Tuesday, January 5, 2016
Hamlet in Bahasa Malaysia
Yesterday theSun published my interview where a William Shakespeare’s famous play Hamlet is being presented in Bahasa Malaysia. The play would be set in a totally different atmosphere - in a fictional country in the Malay Archipelago. Read the full story here
Headline: Beyond Hamlet’s Revenge
By Bissme S
The theatre faculty of the Akademi Seni Budaya Dan Warisan Kebangsaan (Aswara) is taking up the challenge to stage William Shakespeare’s Hamlet in Bahasa Malaysia. The 75-minute tragedy, written by the 17th century poet, playwright and actor, will feature more than 40 students.
The play tells the tale of Danish prince Hamlet, who is unhappy that his mother, Queen Getrude, has married his uncle Claudius soon after the death of his father, the king. His life changes when he encounters the ghost of his late father.
Stricken by grief, Hamlet is convinced that Claudius has committed murder for the sake of stealing the throne. He then plots to kill his uncle to avenge his father. But as revenge consumes him, Hamlet soon finds his life, and his kingdom, thrown into chaos.
In explaining their reason for choosing to stage this English play instead of a Malay one, Aswara lecturer and director of the play Fasyali Fadzly says: “I have never seen Hamlet as just a western play. Shakespeare had always tackled universal themes in his plays, and Hamlet is no different.”
Fasyali feels that the themes in the play resonate with us, our own community, nation and desires. He adds that he wants his student actors to explore human emotions, and he finds Hamlet to be the perfect play for them to do that. Some may see Hamlet as a man who is slowly losing his mind but Fasyali does not share such sentiment.
“I do not see Hamlet as a mad man,” says this lecturer, who has previously won the best director and best original script awards for his play, Teater Juta-Juta, at the 2014 BOH Cameronians Arts Awards. “Hamlet’s heart is full of revenge, and it is slowly blinding him. He knows the ghost he sees is not real. But he lives in a world of nostalgia. He wants to believe his father was a great king. [But] you cannot move forward if you keep on living in a world of nostalgia.”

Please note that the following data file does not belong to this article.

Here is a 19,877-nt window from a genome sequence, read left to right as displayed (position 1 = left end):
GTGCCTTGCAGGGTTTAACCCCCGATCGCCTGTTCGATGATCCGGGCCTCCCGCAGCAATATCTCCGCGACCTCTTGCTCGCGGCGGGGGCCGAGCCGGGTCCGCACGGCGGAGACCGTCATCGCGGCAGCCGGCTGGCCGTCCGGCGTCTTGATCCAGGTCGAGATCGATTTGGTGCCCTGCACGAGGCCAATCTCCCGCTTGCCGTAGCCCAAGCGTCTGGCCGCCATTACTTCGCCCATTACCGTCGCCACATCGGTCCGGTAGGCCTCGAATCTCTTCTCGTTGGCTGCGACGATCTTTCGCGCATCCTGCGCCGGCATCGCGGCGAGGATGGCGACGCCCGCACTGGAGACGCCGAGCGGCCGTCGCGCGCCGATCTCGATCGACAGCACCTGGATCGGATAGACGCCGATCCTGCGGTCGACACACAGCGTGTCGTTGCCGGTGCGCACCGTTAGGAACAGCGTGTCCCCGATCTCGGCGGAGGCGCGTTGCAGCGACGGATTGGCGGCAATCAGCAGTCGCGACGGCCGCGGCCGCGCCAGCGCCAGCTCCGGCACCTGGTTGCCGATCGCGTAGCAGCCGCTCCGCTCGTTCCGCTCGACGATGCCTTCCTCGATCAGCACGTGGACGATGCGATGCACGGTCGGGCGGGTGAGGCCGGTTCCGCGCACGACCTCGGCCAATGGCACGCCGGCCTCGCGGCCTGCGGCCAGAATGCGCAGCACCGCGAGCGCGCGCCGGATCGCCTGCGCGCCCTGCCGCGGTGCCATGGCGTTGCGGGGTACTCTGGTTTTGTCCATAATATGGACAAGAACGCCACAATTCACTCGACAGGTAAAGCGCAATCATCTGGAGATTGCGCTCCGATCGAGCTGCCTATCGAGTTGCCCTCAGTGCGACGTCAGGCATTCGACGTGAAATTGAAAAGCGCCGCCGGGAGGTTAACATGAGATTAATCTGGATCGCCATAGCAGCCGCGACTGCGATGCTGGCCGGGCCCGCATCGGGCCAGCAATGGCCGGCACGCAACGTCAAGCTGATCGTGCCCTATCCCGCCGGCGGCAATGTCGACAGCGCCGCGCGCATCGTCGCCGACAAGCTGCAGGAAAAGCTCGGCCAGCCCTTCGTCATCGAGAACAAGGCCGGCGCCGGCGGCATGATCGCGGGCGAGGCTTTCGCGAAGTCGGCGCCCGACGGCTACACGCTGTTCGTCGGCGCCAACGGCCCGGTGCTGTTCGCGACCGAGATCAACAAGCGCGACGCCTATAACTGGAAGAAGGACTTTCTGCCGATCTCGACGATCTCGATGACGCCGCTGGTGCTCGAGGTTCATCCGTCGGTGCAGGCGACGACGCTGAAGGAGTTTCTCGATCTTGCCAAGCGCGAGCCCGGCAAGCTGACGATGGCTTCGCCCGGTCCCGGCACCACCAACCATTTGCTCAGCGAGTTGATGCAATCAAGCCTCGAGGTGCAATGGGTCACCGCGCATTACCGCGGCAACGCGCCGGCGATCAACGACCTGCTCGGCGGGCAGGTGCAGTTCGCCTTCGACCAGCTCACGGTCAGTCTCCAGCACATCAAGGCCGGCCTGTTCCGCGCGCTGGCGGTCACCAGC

Final-year student Afiq Azhar Ali, who is taking on the lead role, is happy to be playing Hamlet. He confesses that he has seen many film versions of the play, from the 1990 film starring Mel Gibson, to the 1996 version starring and directed by Kenneth Branagh.
“I learn something from these actors but I will not be imitating them,” says Afiq, who wants to inject his own style into the Hamlet.
“Film and theatre are two different media. What works in film may not work in theatre.”
Initially, Afiq was given the role of Claudius. But he was eager to play Hamlet and begged Fasyali for another chance. The director was so impressed with his determination and his second audition that he finally gave him the role.
Nurul Wardah Mohamed Sharif is the person in charge of the play’s production. This final-year student in the faculty of arts and culture management understands that Hamlet would not be an easy play to stage.
One major change they have made to the play is setting the story in a fictional country in the Malay Archipelago. It will also feature elements of Malay culture, including Mak Yong and Bali mask dances. Fasyali says setting the play in an ambiguous, but familiar, environment and culture will give the production team more room to be creative in terms of set, costumes and story presentation. Nurul Wardah is up to the challenge.
“Aswara is a place where the students are given difficult challenges, and it is the job of the students to rise above these challenges.”
She points out that Aswara is training them to be excellent so that they will be marketable when they graduate. Hamlet will be staged at the auditorium in Aswara from Jan 15 to 16. For details, visit the Aswara Facebook page.